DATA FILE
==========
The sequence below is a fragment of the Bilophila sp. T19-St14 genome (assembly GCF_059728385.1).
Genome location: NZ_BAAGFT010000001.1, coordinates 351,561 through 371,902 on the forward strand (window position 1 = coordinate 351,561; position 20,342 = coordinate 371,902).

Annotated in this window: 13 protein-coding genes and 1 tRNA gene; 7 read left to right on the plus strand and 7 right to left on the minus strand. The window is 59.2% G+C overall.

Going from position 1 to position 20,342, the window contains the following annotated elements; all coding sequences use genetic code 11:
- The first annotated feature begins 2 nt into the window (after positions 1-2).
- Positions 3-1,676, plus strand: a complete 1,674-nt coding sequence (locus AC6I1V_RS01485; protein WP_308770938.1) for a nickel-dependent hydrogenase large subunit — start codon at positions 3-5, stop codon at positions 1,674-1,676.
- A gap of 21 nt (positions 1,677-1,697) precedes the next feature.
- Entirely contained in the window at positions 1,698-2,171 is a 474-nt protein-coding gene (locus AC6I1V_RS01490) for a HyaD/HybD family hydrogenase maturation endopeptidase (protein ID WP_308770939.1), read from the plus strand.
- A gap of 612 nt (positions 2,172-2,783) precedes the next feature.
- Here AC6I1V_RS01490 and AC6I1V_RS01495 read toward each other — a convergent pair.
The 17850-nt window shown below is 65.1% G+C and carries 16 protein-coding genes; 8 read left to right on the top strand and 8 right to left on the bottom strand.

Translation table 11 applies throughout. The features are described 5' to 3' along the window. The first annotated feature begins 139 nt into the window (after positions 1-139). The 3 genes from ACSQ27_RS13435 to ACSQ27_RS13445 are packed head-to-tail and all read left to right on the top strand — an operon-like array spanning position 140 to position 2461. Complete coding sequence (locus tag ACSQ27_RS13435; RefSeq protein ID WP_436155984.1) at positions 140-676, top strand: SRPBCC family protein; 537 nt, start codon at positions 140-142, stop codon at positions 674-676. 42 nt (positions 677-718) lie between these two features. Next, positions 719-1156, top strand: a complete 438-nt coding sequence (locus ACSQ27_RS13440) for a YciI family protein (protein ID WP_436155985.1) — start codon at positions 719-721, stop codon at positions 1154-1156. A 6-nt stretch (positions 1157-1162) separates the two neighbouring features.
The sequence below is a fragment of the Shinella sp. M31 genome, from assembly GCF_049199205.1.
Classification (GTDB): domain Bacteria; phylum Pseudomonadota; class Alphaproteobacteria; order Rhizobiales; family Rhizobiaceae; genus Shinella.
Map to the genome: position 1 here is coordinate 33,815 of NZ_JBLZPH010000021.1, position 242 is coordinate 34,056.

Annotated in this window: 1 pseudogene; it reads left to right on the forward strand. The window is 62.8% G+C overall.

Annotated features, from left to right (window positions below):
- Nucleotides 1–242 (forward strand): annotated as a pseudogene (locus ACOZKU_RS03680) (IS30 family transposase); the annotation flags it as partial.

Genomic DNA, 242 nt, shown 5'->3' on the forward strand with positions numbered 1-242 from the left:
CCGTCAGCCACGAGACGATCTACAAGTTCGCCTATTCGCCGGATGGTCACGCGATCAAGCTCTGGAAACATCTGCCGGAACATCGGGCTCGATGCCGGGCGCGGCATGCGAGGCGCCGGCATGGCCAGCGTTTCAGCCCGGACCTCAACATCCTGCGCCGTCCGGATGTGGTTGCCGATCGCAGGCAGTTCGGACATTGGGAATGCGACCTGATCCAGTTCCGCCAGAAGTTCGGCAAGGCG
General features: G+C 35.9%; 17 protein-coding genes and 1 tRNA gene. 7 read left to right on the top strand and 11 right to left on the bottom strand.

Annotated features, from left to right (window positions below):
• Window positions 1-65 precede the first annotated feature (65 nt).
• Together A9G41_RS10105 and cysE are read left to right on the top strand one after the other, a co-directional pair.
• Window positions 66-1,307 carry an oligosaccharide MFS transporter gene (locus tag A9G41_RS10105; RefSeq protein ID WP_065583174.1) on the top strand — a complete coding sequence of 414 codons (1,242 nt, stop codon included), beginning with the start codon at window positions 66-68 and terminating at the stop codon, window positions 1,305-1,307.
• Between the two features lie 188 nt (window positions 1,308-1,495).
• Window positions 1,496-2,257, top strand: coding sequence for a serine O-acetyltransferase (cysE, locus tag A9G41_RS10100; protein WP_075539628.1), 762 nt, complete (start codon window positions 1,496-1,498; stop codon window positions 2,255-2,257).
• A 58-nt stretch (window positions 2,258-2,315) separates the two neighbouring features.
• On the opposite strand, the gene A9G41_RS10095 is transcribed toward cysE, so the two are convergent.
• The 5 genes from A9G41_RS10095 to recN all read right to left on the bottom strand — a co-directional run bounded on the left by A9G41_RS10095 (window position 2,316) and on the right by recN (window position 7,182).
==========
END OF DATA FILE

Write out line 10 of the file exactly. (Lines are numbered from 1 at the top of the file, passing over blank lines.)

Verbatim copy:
- Here AC6I1V_RS01490 and AC6I1V_RS01495 read toward each other — a convergent pair.